If you’re running a website for a school, or a business, or a band, or a club, there’s probably a tab on your site’s home page labeled Events. The calendar that shows up on that page is most likely driven by some kind of content management system that collects your events using a form, stores them in a database, and renders them through an HTML template to produce your events page.
One of the premises of this series is that publishing calendars as HTML, for people to read on your events page, is necessary but not sufficient. You should also want to publish events as data for computers to process and for networks to syndicate. And you should expect your content management system, which already has the data in a machine-friendly format, to do that for you. But this almost never happens, and so we have a classic chicken-and-egg conundrum. Nobody expects that a website’s events page should offer a parallel data feed, so nobody demands that CMS vendors provide one, and as a result hardly any do.
Consider the case of the Hannah Grimes Center in Keene, NH. Its events page is provided by the Constant Contact service as part of a package of event marketing features that include registration and social media promotion. But there’s only an HTML page; no companion iCalendar feed is available. That means the Hannah Grimes Center’s events aren’t available as a stream of data that can syndicate through networks and merge with other calendars.
The irony here is that a previous version of the Hannah Grimes site did provide an iCalendar feed. In that version, the events page was served by Drupal. It has a calendar module that publishes event data two ways: as HTML, and as iCalendar. Last week I happened to meet the site’s coordinator; she wondered why their event stream had dropped out of syndication. I explained, and she wrote back the other day saying: “We’re in the process of converting back to Drupal for events!”
Drupal is a great system, and that’s fine, but it shouldn’t be necessary. Every CMS that produces an events page should also produce an iCalendar feed. When I talk to CMS vendors they confirm what I’ve said here: Customers don’t ask, so vendors don’t provide. What I also hear from them, though, is that producing an iCalendar feed seems like a lot of work. It isn’t. Libraries are available to simplify the translation from programming-language data structures to iCalendar feeds. And even without such libraries, it’s not hard to whip up a simple iCalendar feed.
My vision for a network of iCalendar feeds is inspired by the early blogosphere’s network of RSS feeds. Content management systems, like Radio UserLand, produced those feeds automatically. But many of us also produced our own feeds without the aid of kits. We did it “by hand” — that is, by interpolating variables into XML templates. It was easy to do, and it worked well enough to enable our homegrown feeds to participate in the emerging RSS ecosystem. In this week’s companion article (“How to translate an OData feed into an iCalendar feed“) I show how the elmcity service uses a library to produce iCalendar feeds. But if you look at the sample feed at the end of that article, you’ll see that — like the RSS 0.9 many of us created by hand — it isn’t really rocket science.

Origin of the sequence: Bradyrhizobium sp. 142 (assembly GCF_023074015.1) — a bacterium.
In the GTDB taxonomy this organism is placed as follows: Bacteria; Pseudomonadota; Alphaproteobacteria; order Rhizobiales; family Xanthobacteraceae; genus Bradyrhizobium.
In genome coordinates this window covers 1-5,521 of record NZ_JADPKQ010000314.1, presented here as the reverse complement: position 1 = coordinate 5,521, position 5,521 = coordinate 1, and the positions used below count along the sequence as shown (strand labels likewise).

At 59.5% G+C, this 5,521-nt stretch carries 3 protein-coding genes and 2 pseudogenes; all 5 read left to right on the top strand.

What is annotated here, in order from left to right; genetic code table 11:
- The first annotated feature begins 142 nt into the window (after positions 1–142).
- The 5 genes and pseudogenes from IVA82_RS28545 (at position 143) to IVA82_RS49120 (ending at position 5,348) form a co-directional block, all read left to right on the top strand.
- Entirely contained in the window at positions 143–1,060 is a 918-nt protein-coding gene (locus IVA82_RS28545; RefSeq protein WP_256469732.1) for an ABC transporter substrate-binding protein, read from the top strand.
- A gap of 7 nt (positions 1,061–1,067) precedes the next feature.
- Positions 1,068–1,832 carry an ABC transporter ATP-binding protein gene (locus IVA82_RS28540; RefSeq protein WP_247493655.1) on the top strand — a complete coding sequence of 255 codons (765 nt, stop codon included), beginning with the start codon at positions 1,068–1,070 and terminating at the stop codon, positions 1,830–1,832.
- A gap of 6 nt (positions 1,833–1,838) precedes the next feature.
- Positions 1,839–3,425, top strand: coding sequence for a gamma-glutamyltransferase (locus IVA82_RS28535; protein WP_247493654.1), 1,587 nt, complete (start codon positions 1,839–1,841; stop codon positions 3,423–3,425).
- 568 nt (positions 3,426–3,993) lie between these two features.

There was, of course, another reason why the homegrown approach worked as well as it did. It’s true that we didn’t have tools to help us write RSS feeds, but we did have a tool to validate them. The Feed Validator, originally created by Mark Pilgrim and Sam Ruby, was — and remains — a pillar supporting the RSS (and now, RSS/Atom) ecosystem.
When I set out to bootstrap an iCalendar network, I realized that there was no analogous service to validate iCalendar feeds. So I reached out to Doug Day. He’s the author of DDay.iCal, which is the open source library that the elmcity service uses to parse the iCalendar feeds it gathers into each hub, and also write iCalendar feeds that merge all of the inputs to each hub. Doug thought there should be a validator for iCalendar feeds, so he stepped up to the plate and created one at icalvalid.cloudapp.net.
If you’re a school or a business or a band or a club whose website sports an Events tab that doesn’t offer a companion iCalendar feed, I hope you’ll ask your CMS vendor why not. If you’re one of the vast majority of CMS vendors whose systems create events pages but don’t produce iCalendar feeds, I hope you won’t wait to be asked. With or without tool support, it’s not hard to make them. (See this week’s companion article for a C# example based on Doug Day’s DDay.iCal library.) And, thanks to Doug, there’s now a validation service to help you make them right.